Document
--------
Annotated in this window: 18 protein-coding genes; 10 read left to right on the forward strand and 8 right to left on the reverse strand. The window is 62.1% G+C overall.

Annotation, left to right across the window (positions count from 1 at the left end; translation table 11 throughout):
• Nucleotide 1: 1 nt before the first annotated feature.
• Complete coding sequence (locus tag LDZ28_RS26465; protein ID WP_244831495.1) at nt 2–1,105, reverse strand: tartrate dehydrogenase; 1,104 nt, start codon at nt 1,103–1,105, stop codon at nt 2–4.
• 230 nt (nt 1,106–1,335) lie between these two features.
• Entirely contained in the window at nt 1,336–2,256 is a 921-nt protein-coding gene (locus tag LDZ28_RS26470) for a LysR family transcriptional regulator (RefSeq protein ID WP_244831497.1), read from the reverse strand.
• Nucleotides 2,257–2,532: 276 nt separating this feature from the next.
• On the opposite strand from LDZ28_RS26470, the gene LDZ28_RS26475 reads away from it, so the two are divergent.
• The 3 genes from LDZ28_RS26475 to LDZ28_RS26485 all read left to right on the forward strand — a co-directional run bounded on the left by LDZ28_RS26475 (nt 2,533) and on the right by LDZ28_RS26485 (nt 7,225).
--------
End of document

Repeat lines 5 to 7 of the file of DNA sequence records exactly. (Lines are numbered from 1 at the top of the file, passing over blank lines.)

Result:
• 230 nt (nt 1,106–1,335) lie between these two features.
• Entirely contained in the window at nt 1,336–2,256 is a 921-nt protein-coding gene (locus tag LDZ28_RS26470) for a LysR family transcriptional regulator (RefSeq protein ID WP_244831497.1), read from the reverse strand.
• Nucleotides 2,257–2,532: 276 nt separating this feature from the next.